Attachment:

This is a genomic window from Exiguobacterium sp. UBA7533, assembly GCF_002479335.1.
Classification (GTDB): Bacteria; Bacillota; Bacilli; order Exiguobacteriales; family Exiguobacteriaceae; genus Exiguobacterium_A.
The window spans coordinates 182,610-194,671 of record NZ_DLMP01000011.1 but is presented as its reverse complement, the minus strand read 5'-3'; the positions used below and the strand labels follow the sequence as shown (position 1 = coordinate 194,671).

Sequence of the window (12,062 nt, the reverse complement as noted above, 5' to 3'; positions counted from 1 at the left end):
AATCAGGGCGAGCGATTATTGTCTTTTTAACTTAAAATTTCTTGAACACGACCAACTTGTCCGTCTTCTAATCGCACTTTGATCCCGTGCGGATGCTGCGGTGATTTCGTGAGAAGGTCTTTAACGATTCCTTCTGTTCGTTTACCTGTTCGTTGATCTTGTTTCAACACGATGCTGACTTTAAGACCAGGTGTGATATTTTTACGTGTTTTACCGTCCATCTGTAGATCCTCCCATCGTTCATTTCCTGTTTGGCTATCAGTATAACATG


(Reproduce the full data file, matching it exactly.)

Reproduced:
This is a genomic window from Exiguobacterium sp. UBA7533, assembly GCF_002479335.1.
Classification (GTDB): Bacteria; Bacillota; Bacilli; order Exiguobacteriales; family Exiguobacteriaceae; genus Exiguobacterium_A.
The window spans coordinates 182,610-194,671 of record NZ_DLMP01000011.1 but is presented as its reverse complement, the minus strand read 5'-3'; the positions used below and the strand labels follow the sequence as shown (position 1 = coordinate 194,671).

Sequence of the window (12,062 nt, the reverse complement as noted above, 5' to 3'; positions counted from 1 at the left end):
AATCAGGGCGAGCGATTATTGTCTTTTTAACTTAAAATTTCTTGAACACGACCAACTTGTCCGTCTTCTAATCGCACTTTGATCCCGTGCGGATGCTGCGGTGATTTCGTGAGAAGGTCTTTAACGATTCCTTCTGTTCGTTTACCTGTTCGTTGATCTTGTTTCAACACGATGCTGACTTTAAGACCAGGTGTGATATTTTTACGTGTTTTACCGTCCATCTGTAGATCCTCCCATCGTTCATTTCCTGTTTGGCTATCAGTATAACATG